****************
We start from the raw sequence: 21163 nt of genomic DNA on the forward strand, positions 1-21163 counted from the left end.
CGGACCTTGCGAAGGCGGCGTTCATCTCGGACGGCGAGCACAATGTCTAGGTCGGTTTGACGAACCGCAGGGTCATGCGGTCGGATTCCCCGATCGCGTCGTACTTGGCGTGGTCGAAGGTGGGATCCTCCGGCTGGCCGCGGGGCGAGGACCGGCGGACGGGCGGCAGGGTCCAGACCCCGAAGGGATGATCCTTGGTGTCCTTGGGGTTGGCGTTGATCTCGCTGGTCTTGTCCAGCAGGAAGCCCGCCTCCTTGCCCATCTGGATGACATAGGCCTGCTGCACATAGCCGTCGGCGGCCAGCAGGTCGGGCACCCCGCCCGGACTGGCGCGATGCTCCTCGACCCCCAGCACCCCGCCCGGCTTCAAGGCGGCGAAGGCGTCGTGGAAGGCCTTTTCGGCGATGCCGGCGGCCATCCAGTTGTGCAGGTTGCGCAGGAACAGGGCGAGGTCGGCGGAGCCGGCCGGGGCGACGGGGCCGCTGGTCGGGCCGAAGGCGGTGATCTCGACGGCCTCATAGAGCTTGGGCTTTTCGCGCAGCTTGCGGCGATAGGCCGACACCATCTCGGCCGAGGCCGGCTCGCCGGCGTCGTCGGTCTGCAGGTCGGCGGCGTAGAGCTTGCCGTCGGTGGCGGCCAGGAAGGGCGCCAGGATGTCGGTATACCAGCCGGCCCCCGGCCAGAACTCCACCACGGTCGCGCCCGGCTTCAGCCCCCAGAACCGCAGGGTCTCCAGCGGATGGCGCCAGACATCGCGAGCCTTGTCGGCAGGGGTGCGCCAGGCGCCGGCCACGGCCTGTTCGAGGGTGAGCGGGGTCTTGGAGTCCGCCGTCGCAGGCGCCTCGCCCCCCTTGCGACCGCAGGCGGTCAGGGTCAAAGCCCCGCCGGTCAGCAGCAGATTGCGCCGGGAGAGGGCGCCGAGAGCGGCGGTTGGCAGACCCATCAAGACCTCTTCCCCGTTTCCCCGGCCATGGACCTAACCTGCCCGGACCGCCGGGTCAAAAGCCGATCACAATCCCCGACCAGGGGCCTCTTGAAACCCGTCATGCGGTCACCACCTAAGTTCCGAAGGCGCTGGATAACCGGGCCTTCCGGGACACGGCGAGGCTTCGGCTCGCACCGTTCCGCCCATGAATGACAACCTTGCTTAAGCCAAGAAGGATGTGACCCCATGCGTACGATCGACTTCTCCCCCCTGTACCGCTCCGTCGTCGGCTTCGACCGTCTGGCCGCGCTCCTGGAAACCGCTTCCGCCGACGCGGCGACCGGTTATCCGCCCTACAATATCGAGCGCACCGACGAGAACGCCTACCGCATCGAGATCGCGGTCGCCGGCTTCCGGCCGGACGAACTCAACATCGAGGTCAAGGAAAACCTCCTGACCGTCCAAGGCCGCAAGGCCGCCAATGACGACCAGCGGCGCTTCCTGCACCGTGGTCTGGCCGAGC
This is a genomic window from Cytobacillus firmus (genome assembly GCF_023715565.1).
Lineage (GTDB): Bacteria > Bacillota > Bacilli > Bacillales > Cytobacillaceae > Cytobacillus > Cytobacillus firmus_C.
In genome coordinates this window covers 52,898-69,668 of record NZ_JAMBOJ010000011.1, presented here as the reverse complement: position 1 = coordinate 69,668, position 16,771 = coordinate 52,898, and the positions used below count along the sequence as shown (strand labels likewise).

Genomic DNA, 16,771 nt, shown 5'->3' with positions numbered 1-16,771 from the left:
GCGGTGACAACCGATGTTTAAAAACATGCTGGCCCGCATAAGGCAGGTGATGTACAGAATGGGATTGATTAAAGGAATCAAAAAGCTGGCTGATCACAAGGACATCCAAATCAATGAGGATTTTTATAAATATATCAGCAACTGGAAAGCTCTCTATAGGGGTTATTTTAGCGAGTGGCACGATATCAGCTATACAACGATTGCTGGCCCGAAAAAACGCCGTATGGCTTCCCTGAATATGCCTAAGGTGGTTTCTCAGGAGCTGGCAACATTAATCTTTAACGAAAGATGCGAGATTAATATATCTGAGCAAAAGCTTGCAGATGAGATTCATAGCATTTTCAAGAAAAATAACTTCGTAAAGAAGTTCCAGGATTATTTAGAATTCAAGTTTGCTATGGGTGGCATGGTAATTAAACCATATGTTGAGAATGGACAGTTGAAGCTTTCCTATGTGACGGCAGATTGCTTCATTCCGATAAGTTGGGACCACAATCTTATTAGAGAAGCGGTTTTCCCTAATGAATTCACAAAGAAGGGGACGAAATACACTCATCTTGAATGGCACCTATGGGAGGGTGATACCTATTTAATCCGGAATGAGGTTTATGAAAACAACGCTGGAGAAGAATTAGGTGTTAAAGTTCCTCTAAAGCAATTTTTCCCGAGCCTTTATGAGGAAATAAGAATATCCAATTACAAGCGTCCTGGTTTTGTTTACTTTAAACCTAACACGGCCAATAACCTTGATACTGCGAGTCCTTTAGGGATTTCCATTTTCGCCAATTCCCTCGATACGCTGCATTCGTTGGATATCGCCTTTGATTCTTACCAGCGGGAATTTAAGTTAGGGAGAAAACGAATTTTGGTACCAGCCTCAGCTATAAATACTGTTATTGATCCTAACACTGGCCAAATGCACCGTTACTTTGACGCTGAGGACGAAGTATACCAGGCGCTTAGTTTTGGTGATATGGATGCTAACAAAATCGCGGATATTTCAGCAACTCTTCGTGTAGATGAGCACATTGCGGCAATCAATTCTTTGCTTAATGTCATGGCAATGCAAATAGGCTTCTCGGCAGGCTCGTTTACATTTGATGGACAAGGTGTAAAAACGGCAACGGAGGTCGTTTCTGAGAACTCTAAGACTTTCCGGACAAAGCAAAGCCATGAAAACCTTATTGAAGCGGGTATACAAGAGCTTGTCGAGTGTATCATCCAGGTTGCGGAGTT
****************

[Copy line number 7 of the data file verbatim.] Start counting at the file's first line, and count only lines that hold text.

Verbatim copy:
GCGGTGACAACCGATGTTTAAAAACATGCTGGCCCGCATAAGGCAGGTGATGTACAGAATGGGATTGATTAAAGGAATCAAAAAGCTGGCTGATCACAAGGACATCCAAATCAATGAGGATTTTTATAAATATATCAGCAACTGGAAAGCTCTCTATAGGGGTTATTTTAGCGAGTGGCACGATATCAGCTATACAACGATTGCTGGCCCGAAAAAACGCCGTATGGCTTCCCTGAATATGCCTAAGGTGGTTTCTCAGGAGCTGGCAACATTAATCTTTAACGAAAGATGCGAGATTAATATATCTGAGCAAAAGCTTGCAGATGAGATTCATAGCATTTTCAAGAAAAATAACTTCGTAAAGAAGTTCCAGGATTATTTAGAATTCAAGTTTGCTATGGGTGGCATGGTAATTAAACCATATGTTGAGAATGGACAGTTGAAGCTTTCCTATGTGACGGCAGATTGCTTCATTCCGATAAGTTGGGACCACAATCTTATTAGAGAAGCGGTTTTCCCTAATGAATTCACAAAGAAGGGGACGAAATACACTCATCTTGAATGGCACCTATGGGAGGGTGATACCTATTTAATCCGGAATGAGGTTTATGAAAACAACGCTGGAGAAGAATTAGGTGTTAAAGTTCCTCTAAAGCAATTTTTCCCGAGCCTTTATGAGGAAATAAGAATATCCAATTACAAGCGTCCTGGTTTTGTTTACTTTAAACCTAACACGGCCAATAACCTTGATACTGCGAGTCCTTTAGGGATTTCCATTTTCGCCAATTCCCTCGATACGCTGCATTCGTTGGATATCGCCTTTGATTCTTACCAGCGGGAATTTAAGTTAGGGAGAAAACGAATTTTGGTACCAGCCTCAGCTATAAATACTGTTATTGATCCTAACACTGGCCAAATGCACCGTTACTTTGACGCTGAGGACGAAGTATACCAGGCGCTTAGTTTTGGTGATATGGATGCTAACAAAATCGCGGATATTTCAGCAACTCTTCGTGTAGATGAGCACATTGCGGCAATCAATTCTTTGCTTAATGTCATGGCAATGCAAATAGGCTTCTCGGCAGGCTCGTTTACATTTGATGGACAAGGTGTAAAAACGGCAACGGAGGTCGTTTCTGAGAACTCTAAGACTTTCCGGACAAAGCAAAGCCATGAAAACCTTATTGAAGCGGGTATACAAGAGCTTGTCGAGTGTATCATCCAGGTTGCGGAGTT